Security is everyone's problem.
Did you even read any of these advisories before saying Apple didn't do it?
There's not a ton of detail out there on the second exploit, so I'm not sure whether or not they can actually be paired to gain kernel privileges remotely. Still, more than enough reason to take these issues seriously and make sure you upgrade in a timely manner.
I run Mountain Lion (OS X 10.8.5) on one of my systems. For the longest time, whenever I click "Software Update", it says that there are no updates (though it does offer OS X El Capitan as an upgrade).
I can understand that Apple or any company doesn't want to support old software indefinitely, but if security updates are available as separate packages--without having to do a major OS upgrade--then you'd think that "Software Update" should offer it!
At the moment security updates cover versions 10.9+. The most recent security update for OS X v10.8.5 was in August (a bit over 3 years after the initial release of 10.8), and 10.9+ have had an additional 5 security updates after that.
Reminds me of how easy it was to jailbreak the first iPhone (in 2007) with a malicious image. No computer required.
- Use a quick hack to enable WiFi on a brand new unactivated phone (for which you just paid full price).
- Visit a website with a malicious tiff file, Voila !
The best part : The above jailbreak also claimed that they patched the vulnerability after exploiting it.
Still can't believe the fact that they let people walk away with a subsidised phone without a contract to ensure they'll recoup the price.
Did they ? The cheapest one was $599 initially. I don't feel that's the price of a subsidized phone. After a few months the price was dropped by $200, but that was to accelerate sales and capture a bigger market share.
Their pricing & sales model was unconventional, both for AT&T as well as customers, because the device was unique in so many ways back then.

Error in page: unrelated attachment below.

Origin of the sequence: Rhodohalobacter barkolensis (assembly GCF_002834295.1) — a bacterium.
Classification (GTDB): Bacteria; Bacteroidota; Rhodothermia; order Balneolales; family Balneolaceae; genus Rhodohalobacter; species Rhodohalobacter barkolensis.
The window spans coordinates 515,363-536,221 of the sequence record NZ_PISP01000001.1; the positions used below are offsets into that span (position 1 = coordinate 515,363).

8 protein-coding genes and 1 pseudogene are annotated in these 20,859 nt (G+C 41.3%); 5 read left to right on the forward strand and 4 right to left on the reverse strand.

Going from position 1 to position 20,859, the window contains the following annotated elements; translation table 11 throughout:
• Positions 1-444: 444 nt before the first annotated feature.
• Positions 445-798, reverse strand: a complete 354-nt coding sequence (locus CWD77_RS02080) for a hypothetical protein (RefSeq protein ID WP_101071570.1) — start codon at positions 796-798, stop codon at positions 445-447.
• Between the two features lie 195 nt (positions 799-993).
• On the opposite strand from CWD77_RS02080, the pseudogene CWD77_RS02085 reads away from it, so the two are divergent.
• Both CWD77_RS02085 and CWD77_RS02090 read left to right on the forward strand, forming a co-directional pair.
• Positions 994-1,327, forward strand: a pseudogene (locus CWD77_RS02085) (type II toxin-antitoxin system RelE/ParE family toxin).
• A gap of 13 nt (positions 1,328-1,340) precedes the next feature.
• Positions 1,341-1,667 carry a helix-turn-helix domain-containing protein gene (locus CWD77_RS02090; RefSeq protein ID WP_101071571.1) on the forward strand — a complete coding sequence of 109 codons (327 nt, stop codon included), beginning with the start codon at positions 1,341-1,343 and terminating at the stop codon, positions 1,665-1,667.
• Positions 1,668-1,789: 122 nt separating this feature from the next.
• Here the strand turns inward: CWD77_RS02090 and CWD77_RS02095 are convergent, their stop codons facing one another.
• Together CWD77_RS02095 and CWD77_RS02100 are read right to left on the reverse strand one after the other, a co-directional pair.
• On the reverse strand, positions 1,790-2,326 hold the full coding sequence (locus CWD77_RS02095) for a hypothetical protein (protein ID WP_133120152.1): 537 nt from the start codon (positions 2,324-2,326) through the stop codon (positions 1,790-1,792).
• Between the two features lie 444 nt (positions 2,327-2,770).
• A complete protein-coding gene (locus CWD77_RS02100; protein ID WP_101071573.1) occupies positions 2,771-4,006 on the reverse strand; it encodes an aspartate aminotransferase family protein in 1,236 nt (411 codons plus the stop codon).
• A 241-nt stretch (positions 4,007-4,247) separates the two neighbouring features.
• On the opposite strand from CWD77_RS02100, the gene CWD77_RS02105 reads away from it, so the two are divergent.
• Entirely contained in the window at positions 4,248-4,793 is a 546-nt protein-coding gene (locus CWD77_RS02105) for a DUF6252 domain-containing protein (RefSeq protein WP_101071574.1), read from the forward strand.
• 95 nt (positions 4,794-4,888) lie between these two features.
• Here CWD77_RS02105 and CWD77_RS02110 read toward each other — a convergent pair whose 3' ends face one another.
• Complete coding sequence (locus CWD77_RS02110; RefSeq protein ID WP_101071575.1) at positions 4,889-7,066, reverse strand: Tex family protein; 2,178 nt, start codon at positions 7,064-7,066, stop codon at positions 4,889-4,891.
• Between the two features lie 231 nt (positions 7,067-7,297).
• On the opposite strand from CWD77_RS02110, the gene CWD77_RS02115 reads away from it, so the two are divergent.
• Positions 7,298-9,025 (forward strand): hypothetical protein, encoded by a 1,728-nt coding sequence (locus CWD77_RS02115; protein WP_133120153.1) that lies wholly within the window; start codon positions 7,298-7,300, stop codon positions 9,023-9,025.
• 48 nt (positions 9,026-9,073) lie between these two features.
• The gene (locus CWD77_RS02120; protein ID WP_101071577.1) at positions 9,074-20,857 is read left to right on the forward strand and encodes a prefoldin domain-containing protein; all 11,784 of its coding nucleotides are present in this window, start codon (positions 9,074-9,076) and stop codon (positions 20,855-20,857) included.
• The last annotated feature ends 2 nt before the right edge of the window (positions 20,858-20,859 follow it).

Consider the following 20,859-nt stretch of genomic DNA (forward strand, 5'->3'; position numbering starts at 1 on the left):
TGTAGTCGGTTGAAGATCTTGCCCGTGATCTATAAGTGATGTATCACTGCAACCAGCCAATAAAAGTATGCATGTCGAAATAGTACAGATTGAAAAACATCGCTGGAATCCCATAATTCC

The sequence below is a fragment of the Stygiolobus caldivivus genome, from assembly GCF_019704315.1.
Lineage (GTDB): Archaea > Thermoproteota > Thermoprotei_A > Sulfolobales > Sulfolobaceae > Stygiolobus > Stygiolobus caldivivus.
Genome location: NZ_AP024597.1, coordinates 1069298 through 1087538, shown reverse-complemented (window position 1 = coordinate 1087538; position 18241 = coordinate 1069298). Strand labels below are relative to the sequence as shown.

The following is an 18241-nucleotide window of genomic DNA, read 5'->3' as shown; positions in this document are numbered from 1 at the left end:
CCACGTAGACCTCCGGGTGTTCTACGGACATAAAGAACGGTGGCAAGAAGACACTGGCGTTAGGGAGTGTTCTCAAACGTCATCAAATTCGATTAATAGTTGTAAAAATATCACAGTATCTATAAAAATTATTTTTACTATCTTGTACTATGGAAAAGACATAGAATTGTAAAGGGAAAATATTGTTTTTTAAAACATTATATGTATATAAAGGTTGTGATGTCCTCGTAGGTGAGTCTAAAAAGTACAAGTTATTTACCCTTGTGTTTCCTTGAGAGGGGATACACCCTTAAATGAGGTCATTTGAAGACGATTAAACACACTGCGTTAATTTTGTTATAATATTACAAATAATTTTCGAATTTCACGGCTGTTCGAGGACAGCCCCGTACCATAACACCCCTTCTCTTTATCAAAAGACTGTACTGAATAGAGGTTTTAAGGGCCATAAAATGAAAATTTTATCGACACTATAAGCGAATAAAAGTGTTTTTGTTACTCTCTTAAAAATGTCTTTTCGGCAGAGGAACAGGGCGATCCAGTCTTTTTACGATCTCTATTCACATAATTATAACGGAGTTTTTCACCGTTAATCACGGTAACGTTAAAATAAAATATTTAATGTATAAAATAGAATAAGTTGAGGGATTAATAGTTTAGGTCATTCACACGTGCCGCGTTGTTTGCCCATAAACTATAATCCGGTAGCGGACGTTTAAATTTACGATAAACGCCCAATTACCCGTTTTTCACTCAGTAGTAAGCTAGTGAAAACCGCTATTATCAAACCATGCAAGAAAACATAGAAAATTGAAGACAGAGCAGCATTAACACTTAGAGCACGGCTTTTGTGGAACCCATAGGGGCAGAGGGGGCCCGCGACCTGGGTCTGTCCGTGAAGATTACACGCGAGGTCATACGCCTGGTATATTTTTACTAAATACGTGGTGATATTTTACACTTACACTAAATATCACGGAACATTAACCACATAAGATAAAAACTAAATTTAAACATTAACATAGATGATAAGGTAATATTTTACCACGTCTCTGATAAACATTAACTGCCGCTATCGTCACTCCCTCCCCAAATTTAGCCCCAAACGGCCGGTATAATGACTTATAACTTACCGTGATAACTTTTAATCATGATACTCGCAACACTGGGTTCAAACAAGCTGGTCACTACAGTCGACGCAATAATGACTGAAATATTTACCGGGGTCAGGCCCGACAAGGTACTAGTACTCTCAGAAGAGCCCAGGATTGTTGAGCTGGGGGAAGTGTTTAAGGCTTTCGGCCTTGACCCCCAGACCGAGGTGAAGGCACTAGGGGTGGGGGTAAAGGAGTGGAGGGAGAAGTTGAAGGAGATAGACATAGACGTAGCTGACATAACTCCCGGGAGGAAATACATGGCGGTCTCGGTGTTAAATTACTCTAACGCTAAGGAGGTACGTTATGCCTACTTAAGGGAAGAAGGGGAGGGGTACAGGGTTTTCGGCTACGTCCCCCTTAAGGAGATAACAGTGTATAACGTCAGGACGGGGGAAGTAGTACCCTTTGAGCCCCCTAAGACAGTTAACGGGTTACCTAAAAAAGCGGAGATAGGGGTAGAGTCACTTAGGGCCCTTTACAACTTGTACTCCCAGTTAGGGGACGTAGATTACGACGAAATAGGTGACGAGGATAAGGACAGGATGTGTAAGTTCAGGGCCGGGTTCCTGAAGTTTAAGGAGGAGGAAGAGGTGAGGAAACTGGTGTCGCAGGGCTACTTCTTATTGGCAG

Memory safety is nice, but I wish Rust evangelists would 1) stop acting like it's a panacea, and 2) acknowledge that Rust isn't really fully baked yet. I have various complaints about the language and standard library, but the real show-stopper is this: https://github.com/rust-lang/libc/issues/290
Java specifically doesn't have this issue because its image decoders (except for JPG) are written in Java itself.
So whilst for the types of library that Apple OS' use, rewrites in Rust would avoid any odd IPC issues and be the most obvious drop-in replacement, you would pay the cost of rewriting the libraries as I guess there are no mature Collada or OpenEXR libraries in Rust. I do see a TIFF library though it says it doesn't support interlaced images.
Some people do wrongly act like Rust will solve all security issues forever, but the OP did not.
Which version of OS X is fully patched?
Has this even been fixed yet?
Previous HN discussion here:
Apple info here:
https://support.apple.com/en-us/HT206903 (OS X)
OS X Security Update 2016-004 applies to v10.9.5, v10.10.5, and v10.11+ https://support.apple.com/en-us/HT201222